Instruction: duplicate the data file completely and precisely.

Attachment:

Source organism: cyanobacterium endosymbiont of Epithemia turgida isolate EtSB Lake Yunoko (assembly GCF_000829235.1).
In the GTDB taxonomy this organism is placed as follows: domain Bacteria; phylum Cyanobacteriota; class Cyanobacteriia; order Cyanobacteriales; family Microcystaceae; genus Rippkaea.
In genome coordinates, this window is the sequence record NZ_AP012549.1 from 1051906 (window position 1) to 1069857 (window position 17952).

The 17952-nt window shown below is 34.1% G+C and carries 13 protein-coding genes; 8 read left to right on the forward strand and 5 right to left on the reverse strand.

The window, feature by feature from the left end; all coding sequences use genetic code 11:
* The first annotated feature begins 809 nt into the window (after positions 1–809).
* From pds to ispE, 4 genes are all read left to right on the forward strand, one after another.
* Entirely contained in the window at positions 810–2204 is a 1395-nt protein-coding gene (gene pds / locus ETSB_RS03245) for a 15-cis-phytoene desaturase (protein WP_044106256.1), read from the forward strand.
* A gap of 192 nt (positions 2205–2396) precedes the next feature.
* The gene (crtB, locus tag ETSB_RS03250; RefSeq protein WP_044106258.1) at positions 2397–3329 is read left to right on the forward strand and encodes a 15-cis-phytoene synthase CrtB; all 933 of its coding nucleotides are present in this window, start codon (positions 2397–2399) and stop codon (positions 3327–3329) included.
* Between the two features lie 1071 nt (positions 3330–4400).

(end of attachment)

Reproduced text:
Source organism: cyanobacterium endosymbiont of Epithemia turgida isolate EtSB Lake Yunoko (assembly GCF_000829235.1).
In the GTDB taxonomy this organism is placed as follows: domain Bacteria; phylum Cyanobacteriota; class Cyanobacteriia; order Cyanobacteriales; family Microcystaceae; genus Rippkaea.
In genome coordinates, this window is the sequence record NZ_AP012549.1 from 1051906 (window position 1) to 1069857 (window position 17952).

The 17952-nt window shown below is 34.1% G+C and carries 13 protein-coding genes; 8 read left to right on the forward strand and 5 right to left on the reverse strand.

The window, feature by feature from the left end; all coding sequences use genetic code 11:
* The first annotated feature begins 809 nt into the window (after positions 1–809).
* From pds to ispE, 4 genes are all read left to right on the forward strand, one after another.
* Entirely contained in the window at positions 810–2204 is a 1395-nt protein-coding gene (gene pds / locus ETSB_RS03245) for a 15-cis-phytoene desaturase (protein WP_044106256.1), read from the forward strand.
* A gap of 192 nt (positions 2205–2396) precedes the next feature.
* The gene (crtB, locus tag ETSB_RS03250; RefSeq protein WP_044106258.1) at positions 2397–3329 is read left to right on the forward strand and encodes a 15-cis-phytoene synthase CrtB; all 933 of its coding nucleotides are present in this window, start codon (positions 2397–2399) and stop codon (positions 3327–3329) included.
* Between the two features lie 1071 nt (positions 3330–4400).